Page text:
Seeing this notebook in the The Works store in Southport, I couldn’t resist but buy it. It looked like it had character. The paper didn’t have the sterile and boring look printer and copy paper has. It looked a bit rough and it looked a bit as if it was made on older machines – and even better: it’s Made in USA, you see too few of these products here in Europe. There’s the occasional Scotch tape, Made in USA (I’ve even seen these in China), and there’s the occasional pen and eraser, but that’s about it. Other promising details on the cover are: 100% recycled, more smear resistant, easy erase, less bleeds.
I cannot deny that I was quite disappointed after trying the paper out. One claim is not true – Less bleeds? The ink is bleeding was bleeding through the paper at a phenomenal rate. I was trying to write as fast as possible to compensate, but no use. Unless the paper was stored wrong when being shipped to Europe or unless ‘less bleeds’ refers to the sheets having softer edges, resulting in fewer paper cuts at the edge of the paper (‽), ‘less bleeds’ is certainly not an attribute of this paper.
Good news however regarding the ‘more smear resistant’ and ‘easy erase’ claim. It is easy to erase graphite from this paper and the paper is definitely more smear resistant than probably any other paper I know. The paper is very soft, but the surface is rather unusual. Graphite does not stick to the surface as it does on most other paper. This results in most pencil strokes looking very light, certainly much lighter than usual. Some pencils like Faber-Castell’s Castell 9000 2B leave much lighter marks on this paper than on other paper. For other pencils the difference is not as big, most notably for the Chinese made, yellow Amos Dixon Ticonderoga HB, a pencil I came to like. The pencil point of this Ticonderoga does not last very long, it is being ‘eroded’ at an incredibly fast rate for an HB pencil, but it does write well and, I am sure I heard this before in the context of the Blackwing, the lead being used up so fast makes you feel like you’ve done some work1. The American-made General’s Kimberley 525 2B yielded excellent results, too.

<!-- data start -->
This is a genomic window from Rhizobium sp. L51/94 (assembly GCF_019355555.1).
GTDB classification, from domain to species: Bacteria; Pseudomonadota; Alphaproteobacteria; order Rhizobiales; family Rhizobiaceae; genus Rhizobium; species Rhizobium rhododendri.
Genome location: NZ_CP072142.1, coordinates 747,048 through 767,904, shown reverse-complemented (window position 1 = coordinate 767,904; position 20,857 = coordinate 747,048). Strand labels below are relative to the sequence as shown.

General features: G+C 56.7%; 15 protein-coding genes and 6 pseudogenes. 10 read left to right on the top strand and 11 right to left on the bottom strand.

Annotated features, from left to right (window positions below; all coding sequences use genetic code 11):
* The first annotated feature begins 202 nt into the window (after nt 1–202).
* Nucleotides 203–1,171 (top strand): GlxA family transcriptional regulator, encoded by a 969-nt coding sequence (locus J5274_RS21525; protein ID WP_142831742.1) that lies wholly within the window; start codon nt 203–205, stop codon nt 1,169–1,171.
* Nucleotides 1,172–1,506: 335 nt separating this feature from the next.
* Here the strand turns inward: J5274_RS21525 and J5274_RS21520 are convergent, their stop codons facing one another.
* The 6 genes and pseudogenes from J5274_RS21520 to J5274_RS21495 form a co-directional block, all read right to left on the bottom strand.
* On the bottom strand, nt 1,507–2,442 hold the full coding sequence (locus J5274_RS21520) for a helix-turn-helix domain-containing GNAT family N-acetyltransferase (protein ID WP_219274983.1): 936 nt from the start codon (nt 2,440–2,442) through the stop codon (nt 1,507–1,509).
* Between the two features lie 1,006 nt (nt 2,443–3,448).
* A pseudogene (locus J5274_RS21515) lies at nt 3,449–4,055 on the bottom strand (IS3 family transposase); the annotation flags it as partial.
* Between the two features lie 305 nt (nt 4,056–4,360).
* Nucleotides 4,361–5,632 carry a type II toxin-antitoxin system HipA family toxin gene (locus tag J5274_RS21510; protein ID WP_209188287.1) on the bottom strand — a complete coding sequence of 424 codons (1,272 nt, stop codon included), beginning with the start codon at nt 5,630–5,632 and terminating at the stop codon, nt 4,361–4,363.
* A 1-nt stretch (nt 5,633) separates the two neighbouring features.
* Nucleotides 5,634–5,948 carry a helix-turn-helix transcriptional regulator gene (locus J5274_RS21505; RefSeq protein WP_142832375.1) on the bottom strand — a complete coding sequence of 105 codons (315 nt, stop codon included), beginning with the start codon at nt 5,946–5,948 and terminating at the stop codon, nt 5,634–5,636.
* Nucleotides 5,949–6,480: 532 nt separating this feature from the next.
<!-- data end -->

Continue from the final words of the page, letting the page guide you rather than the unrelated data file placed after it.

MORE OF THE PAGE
I assume the Norcom notebook #77073 is either not being made any more or is not made for the American market, as it is not listed on Norcom’s website.
At 59p (~ 92¢; 67c) for 70 sheets this notebook provides excellent value for money, but the paper is not really suitable for use with pencils and definitely not suitable for use with fountain pens. It’s probably more than adequate when used with ballpoint pens.
Price and exchange rates: September 2011
I would like to thank
More about the General’s Kimberley 525 at pencil talk.